Growing up, there was this kid in my neighborhood, Gil,who, to be kind, was sort of athletically challenged.
Nevertheless, he was supremely confident that he couldbeat anyone in a contest of sports skill and win, whether it was half-courtbasketball, tennis, billiards or ping-pong.
In fact, he was so sure of his prowess, he often braggedhe was going to play either professional football or major league baseball.
Conservatively speaking, his won-loss record insuccessful sports challenges made the 1962 Mets look like the 2009 Yankees.
For those who may not remember, that 1962 team may wellhave fielded the most inept players in the history of the national pastime ontheir way to losing 120 games.
To his credit, Gil eventually saw the futility of hischosen career path, went to law school and irony of ironies, now represents anumber of athletes.
I regale you with this adolescent flashback because of arecent announcement regarding Microsoft and Intuit where the intense competitorshave joined together in an effort to persuade developers to use thetechnologies from both in order to create Web-based apps for small businessesthat run QuickBooks.
In essence, both plan to integrate the capabilities oftheir respective "cloud" platforms - Intuit's Partner Program and MS'Windows Azure Platform - for the above-mentioned developers as well as VARS todeliver solutions to SMB QB users.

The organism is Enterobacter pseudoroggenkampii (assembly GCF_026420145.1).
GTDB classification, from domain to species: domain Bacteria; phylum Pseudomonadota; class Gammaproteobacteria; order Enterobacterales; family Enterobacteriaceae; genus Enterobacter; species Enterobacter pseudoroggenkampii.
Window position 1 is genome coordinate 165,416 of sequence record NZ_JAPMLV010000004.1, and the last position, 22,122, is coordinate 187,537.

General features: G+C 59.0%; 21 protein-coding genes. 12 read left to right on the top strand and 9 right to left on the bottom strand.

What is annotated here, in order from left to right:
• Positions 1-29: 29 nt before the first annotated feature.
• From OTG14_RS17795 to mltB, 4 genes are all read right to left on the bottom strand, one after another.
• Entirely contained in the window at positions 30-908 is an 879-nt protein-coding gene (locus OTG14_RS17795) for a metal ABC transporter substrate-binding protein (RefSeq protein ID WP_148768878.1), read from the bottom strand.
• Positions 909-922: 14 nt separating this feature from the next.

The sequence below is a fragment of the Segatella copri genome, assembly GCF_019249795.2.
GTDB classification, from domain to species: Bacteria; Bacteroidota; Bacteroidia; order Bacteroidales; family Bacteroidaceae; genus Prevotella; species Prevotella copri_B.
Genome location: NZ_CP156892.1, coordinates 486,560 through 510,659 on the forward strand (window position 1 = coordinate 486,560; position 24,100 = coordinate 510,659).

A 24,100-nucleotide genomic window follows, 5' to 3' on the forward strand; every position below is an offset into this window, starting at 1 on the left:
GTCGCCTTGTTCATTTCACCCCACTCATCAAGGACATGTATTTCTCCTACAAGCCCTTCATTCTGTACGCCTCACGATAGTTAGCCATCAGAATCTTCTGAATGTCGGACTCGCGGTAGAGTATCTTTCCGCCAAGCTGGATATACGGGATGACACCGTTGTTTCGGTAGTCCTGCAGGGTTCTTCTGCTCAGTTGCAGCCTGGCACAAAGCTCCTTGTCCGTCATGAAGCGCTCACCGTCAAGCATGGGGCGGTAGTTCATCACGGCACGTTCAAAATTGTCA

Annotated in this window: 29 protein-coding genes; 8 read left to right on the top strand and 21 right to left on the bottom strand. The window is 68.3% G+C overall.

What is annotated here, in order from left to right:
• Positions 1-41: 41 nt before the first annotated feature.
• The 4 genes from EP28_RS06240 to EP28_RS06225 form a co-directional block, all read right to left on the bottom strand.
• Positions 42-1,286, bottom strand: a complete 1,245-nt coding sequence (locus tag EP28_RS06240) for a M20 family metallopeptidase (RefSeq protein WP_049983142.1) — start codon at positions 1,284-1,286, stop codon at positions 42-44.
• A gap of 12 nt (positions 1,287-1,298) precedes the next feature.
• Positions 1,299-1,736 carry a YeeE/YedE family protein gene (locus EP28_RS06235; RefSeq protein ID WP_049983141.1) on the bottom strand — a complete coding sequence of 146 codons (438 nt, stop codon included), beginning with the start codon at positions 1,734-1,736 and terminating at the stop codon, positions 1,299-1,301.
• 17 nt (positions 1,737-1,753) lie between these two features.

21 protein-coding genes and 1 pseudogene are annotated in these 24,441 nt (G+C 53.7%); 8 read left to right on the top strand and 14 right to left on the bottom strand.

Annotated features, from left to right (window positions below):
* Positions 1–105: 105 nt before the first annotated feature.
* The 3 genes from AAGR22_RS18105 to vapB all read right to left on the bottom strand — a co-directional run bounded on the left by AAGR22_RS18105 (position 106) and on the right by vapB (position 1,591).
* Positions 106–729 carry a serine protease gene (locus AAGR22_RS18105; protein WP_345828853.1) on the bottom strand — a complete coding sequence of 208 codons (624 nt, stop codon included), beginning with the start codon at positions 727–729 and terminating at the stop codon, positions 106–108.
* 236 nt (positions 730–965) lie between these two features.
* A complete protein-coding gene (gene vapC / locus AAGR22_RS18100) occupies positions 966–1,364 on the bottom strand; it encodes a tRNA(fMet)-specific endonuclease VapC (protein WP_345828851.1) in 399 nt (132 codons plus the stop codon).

Much like Gil, the folks up in Redmond must be growing abit weary of getting thumped by Intuit on a number of fronts, underscored bylast year's decision to stop sales of Office Accounting - Microsoft's five-yearGil-like exercise in trying to wrest market share in the low-end financialapplications market from QuickBooks.
When Small Business Accounting - its original name - wasfirst unveiled it was billed as a challenge to Intuit of epic proportions.Instead, it morphed into a boxing match between Woody Allen and George Foreman.
It didn't go so well for Microsoft about 15 years agoeither, when it waved around $1.5 billion to buy Intuit outright, only to havethe deal thwarted by the Justice Department on antitrust grounds. Add to that,Microsoft paid Intuit $46.25 million as a termination fee.
In June, the company also announced that it was soapingthe proverbial windows on its Microsoft Money product, its failed $1 billionchallenge to Intuit's Quicken.
Hopefully, Microsoft has learned some painful andexpensive lessons from entering market share battles that minds far brighterthan mine could have told them were unwinnable.
And how does that saying go, "If you can't beatthem...?
I once heard someone say, "Find out what you don'tdo well and then don't do it."
And if MS needs additional counseling on that front, I'dbe happy to forward them to Gil.
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